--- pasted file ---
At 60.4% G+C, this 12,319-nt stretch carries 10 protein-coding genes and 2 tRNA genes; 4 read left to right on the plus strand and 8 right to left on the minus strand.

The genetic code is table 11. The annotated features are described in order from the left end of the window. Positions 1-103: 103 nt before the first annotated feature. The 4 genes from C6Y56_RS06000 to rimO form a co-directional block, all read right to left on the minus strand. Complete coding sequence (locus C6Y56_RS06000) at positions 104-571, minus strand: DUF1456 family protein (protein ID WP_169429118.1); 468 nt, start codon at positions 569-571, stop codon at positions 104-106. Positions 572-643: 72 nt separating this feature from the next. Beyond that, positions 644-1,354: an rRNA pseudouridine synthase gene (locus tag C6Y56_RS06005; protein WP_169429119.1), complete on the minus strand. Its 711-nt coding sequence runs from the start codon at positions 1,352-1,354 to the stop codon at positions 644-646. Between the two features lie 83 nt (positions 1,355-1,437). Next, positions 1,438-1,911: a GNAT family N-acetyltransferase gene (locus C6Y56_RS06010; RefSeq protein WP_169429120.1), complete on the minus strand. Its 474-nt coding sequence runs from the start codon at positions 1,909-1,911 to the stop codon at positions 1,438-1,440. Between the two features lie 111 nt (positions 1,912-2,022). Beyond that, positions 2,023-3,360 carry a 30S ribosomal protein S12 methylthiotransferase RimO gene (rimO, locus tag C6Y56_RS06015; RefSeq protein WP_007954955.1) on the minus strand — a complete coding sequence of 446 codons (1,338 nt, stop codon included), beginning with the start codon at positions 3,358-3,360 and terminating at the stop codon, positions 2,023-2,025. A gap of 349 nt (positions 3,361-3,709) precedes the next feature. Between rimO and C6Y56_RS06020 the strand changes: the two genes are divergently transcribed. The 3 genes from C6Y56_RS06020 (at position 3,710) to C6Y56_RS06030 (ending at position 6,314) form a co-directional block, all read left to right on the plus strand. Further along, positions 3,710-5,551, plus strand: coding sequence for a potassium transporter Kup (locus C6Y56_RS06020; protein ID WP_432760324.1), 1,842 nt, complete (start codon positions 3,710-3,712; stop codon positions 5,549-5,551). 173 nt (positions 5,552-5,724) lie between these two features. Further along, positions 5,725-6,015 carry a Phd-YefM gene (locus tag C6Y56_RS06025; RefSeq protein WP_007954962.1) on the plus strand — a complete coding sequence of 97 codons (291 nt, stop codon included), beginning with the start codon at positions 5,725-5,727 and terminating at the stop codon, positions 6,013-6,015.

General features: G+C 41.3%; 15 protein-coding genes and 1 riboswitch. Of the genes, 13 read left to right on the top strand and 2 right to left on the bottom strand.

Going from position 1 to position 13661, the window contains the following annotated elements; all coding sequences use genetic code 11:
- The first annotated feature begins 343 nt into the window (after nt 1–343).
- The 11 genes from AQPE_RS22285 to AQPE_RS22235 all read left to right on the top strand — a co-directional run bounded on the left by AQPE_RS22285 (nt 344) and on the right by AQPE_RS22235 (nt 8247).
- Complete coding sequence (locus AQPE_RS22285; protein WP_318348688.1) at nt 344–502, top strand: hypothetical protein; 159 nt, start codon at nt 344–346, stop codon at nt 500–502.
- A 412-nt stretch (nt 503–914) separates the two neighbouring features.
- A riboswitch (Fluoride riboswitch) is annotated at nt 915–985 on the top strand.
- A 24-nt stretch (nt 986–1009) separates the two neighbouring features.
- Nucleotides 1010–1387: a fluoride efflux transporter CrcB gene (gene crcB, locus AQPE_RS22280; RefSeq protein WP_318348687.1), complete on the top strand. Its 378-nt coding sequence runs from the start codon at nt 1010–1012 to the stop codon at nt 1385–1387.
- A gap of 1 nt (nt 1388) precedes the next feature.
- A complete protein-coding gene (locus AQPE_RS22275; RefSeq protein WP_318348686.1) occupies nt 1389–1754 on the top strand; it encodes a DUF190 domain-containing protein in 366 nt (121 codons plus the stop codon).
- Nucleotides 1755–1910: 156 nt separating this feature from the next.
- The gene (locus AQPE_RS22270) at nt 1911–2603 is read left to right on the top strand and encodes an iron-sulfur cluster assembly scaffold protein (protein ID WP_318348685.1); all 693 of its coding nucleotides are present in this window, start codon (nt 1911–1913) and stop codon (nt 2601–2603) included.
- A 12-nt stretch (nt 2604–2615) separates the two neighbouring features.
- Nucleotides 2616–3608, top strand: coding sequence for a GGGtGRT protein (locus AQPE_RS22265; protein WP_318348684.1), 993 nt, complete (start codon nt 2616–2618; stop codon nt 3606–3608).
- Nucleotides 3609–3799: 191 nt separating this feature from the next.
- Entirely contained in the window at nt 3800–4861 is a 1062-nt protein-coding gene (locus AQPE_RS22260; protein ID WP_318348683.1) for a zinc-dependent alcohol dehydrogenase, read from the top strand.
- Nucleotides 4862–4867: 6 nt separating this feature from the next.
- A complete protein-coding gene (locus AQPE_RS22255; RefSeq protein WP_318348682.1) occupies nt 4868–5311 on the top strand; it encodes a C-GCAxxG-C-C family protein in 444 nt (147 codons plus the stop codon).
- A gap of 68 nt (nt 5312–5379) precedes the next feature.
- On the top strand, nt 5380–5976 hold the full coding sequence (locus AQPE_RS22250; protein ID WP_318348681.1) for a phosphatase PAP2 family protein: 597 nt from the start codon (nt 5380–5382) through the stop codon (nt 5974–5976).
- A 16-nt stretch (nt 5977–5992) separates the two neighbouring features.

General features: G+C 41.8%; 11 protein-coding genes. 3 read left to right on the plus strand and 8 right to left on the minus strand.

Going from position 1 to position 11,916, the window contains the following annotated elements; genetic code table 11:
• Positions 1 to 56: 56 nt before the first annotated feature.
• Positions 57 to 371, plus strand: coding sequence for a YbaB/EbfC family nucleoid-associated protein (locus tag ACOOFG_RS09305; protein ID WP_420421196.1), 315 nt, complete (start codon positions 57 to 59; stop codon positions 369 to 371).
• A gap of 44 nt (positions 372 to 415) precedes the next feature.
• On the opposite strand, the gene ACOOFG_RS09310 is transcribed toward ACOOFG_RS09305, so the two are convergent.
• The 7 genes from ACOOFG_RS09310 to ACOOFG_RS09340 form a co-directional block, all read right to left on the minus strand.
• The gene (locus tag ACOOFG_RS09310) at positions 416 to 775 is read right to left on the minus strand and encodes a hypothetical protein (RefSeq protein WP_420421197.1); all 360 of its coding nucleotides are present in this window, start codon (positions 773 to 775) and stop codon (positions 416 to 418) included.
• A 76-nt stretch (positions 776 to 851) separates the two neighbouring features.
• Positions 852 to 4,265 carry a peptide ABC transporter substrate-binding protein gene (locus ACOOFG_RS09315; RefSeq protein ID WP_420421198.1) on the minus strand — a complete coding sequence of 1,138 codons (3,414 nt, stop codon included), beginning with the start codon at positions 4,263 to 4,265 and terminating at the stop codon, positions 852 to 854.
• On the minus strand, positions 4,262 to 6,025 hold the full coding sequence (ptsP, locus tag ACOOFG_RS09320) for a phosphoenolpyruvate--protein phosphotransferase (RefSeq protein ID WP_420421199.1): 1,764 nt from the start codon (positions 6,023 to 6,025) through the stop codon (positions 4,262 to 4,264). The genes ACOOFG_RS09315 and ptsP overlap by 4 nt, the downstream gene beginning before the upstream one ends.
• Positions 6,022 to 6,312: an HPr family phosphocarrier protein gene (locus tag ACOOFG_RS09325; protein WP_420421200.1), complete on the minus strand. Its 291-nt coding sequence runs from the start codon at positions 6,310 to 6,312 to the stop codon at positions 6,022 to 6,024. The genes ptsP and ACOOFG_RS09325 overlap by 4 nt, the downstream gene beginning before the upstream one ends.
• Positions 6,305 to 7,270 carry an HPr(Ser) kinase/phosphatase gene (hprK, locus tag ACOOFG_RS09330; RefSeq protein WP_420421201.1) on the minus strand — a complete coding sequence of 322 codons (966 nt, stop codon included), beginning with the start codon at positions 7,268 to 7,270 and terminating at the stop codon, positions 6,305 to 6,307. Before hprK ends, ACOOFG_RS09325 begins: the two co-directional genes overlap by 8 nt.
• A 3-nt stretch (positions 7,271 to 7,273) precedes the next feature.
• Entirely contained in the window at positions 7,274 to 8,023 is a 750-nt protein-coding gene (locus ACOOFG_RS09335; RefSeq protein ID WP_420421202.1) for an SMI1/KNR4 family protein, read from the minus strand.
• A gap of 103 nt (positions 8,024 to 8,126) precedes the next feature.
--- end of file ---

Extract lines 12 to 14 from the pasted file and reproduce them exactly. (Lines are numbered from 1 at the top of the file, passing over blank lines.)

- A gap of 1 nt (nt 1388) precedes the next feature.
- A complete protein-coding gene (locus AQPE_RS22275; RefSeq protein WP_318348686.1) occupies nt 1389–1754 on the top strand; it encodes a DUF190 domain-containing protein in 366 nt (121 codons plus the stop codon).
- Nucleotides 1755–1910: 156 nt separating this feature from the next.